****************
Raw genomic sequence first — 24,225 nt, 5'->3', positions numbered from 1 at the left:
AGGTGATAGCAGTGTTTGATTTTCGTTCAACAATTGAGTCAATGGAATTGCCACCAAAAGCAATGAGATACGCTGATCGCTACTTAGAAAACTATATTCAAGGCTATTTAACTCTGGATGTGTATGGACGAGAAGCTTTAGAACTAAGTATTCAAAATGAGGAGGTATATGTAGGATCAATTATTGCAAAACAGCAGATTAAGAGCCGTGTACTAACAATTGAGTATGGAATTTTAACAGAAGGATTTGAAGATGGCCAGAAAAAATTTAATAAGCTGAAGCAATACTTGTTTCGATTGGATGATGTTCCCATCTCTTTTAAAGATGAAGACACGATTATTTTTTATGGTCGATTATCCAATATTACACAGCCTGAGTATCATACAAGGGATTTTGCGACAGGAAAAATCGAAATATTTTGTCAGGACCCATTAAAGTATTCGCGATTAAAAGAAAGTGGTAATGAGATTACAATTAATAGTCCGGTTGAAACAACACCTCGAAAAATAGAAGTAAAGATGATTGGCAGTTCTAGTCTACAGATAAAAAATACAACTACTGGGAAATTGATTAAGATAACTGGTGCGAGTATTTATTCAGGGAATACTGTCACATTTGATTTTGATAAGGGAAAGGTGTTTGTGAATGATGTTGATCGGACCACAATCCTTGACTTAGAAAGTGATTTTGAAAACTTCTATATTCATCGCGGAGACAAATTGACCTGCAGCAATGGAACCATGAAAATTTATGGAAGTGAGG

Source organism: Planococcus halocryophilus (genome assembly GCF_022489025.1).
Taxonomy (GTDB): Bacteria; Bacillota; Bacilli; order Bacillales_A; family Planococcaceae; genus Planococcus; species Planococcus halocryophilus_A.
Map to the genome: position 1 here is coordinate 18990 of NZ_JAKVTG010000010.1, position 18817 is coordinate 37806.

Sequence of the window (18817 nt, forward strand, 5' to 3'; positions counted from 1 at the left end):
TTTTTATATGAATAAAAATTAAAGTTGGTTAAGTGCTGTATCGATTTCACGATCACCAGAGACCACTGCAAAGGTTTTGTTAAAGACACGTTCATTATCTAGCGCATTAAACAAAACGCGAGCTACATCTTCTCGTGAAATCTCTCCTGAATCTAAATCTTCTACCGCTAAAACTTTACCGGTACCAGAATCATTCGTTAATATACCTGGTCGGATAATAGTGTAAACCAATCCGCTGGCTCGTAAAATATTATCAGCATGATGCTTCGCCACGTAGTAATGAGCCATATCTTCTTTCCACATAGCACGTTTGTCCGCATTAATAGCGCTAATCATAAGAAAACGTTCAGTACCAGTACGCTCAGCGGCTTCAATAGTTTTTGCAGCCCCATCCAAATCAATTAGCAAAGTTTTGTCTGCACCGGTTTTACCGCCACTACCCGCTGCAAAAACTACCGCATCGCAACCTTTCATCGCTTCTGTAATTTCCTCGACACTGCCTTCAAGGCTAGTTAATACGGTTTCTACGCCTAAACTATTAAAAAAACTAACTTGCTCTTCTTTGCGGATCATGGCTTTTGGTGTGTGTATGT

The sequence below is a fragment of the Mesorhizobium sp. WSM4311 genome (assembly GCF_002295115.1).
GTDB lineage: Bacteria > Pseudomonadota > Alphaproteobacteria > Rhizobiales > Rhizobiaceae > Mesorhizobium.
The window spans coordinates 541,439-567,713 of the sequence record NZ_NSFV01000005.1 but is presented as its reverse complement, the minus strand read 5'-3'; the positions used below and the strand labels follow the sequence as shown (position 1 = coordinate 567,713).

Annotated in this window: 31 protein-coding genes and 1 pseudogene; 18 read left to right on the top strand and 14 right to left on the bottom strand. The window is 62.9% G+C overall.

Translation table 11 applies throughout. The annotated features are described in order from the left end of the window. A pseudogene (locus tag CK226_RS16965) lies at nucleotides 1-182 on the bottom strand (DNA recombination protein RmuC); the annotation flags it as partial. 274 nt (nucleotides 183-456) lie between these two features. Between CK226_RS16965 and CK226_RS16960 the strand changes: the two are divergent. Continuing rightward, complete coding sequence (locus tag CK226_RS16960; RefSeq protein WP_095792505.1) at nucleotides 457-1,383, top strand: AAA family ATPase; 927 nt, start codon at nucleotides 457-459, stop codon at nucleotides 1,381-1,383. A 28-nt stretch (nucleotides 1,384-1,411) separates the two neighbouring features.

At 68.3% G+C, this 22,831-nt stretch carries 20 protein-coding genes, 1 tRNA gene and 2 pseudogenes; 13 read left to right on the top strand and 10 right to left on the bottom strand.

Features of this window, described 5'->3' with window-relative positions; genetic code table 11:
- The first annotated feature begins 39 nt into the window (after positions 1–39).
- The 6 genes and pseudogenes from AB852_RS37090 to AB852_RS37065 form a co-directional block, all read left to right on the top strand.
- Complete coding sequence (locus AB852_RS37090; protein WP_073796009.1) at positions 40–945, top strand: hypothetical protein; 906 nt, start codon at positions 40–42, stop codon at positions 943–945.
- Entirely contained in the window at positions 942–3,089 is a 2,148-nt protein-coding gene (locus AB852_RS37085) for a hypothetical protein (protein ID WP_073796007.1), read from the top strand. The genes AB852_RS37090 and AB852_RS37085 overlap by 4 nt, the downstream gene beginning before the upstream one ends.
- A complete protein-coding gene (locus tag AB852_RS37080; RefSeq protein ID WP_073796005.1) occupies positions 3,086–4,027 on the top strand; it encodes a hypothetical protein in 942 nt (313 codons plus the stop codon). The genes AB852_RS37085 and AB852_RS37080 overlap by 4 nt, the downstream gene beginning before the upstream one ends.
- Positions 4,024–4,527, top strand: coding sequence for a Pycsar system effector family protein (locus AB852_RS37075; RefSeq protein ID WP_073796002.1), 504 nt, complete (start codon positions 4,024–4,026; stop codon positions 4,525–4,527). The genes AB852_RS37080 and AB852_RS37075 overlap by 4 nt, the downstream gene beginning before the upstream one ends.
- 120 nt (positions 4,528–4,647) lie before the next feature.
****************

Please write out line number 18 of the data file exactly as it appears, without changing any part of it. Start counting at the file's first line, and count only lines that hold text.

- Entirely contained in the window at positions 942–3,089 is a 2,148-nt protein-coding gene (locus AB852_RS37085) for a hypothetical protein (protein ID WP_073796007.1), read from the top strand. The genes AB852_RS37090 and AB852_RS37085 overlap by 4 nt, the downstream gene beginning before the upstream one ends.